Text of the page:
JEL: F10
    Date: 2012–03
  2. By: David Luff
    Abstract: Trade agreements imply preferential trade treatment among the parties. As such, they must in principle meet the conditions of Articles XXIV of GATT and V of GATS. This means that an agreement must provide for reciprocal trade benefits for substantially all trade in goods between the parties, and it must have substantial sectoral coverage in relation to services. It can apply to selected countries as opposed to others. Trade preferences are also possible under the Enabling Clause. While in this case reciprocal trade benefits are not required, the preferences must be granted to developing countries only, and no discretionary selection of them is possible otherwise than through objective criteria.
    Keywords: Integration & Trade :: Globalization & Regionalization, Integration & Trade :: Trade Agreements
    Date: 2011–09
  3. By: de santis, roberta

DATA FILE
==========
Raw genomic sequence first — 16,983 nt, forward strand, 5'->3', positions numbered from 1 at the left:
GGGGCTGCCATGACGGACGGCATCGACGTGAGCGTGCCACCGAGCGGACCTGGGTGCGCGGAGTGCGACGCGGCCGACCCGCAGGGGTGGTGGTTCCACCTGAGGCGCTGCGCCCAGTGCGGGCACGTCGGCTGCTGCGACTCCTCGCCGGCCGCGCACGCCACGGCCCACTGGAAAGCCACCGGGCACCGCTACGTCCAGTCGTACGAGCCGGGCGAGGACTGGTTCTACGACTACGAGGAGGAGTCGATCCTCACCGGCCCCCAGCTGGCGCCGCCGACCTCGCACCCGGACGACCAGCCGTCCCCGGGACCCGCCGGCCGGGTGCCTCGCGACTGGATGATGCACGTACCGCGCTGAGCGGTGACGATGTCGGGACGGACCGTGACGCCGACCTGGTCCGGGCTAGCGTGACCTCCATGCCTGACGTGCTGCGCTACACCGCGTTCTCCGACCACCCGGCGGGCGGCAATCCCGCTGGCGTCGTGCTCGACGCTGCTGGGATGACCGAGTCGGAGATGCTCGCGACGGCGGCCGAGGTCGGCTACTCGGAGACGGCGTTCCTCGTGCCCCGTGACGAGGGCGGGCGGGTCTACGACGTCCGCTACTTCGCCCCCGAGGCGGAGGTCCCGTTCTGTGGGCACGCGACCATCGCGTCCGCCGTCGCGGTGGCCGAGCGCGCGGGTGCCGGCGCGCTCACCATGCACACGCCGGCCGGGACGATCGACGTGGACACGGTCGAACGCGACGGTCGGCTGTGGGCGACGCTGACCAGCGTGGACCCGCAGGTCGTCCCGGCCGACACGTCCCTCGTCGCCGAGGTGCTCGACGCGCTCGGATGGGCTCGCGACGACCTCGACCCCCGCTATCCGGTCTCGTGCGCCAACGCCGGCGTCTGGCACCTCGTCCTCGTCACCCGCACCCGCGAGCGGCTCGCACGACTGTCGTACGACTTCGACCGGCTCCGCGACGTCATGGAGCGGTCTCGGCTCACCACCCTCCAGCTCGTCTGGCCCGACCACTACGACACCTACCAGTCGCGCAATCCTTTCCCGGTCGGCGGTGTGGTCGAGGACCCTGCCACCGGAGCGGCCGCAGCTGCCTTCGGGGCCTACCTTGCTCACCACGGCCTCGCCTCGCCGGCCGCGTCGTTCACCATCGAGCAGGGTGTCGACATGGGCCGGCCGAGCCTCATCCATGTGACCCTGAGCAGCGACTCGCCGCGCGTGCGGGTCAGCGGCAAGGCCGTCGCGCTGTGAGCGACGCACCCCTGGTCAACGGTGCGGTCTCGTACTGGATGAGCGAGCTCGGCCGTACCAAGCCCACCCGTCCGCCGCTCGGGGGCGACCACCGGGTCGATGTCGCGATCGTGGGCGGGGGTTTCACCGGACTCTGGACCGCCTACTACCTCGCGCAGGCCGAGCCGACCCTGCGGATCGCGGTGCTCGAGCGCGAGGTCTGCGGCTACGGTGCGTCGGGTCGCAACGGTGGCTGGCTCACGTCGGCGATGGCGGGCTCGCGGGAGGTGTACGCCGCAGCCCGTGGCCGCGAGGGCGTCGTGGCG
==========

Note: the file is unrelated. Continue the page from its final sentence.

Abstract: In an increasingly integrated world with declining trade barriers, environmental regulations can have a decisive role in shaping countries’ comparative advantages. The conventional wisdom about environmental protection is that it comes at an additional cost on firms imposed by the government, which may erode their global competitiveness. However, this paradigm has been challenged by some analysts. In particular, Porter (1991) and Porter and Van der Linde (1995) argue that pollution is often associated with a waste of resources and that more stringent environmental policies can stimulate innovations that may over-compensate for the costs of complying with these policies. This is known as the Porter hypothesis. While there is a broad empirical literature on the impact of trade on environment the empirical literature on the impact of environmental regulations on trade flows is relatively scarce, very heterogeneous and presents mixed results. The innovative feature of this paper is its attempts to estimate, in a gravity setting, augmented with a proxi of environmental stringency, the impact of three major Multilateral Environmental Agreements (MEAs) on 15 EU countries bilateral exports. According to our estimates, in the period 1988-2008, to be member of MEAs had a positive average impact on EU15 bilateral exports. This evidence can be partly explained by a possible trade diversion effect with respect to countries that did not sign MEAs, and a corresponding trade creation effect among members of the environmental agreements. Furthermore, evidence coming from interaction effects estimates seems to show that for exporting countries having signed the UNFCCC and the Montreal agreements, partly mitigates (by the amount of the estimated coefficient ) the negative impact of having a relatively more stringent environmental regulation on bilateral trade. This result could have important policy implications for the future international trade- environmental negotiations.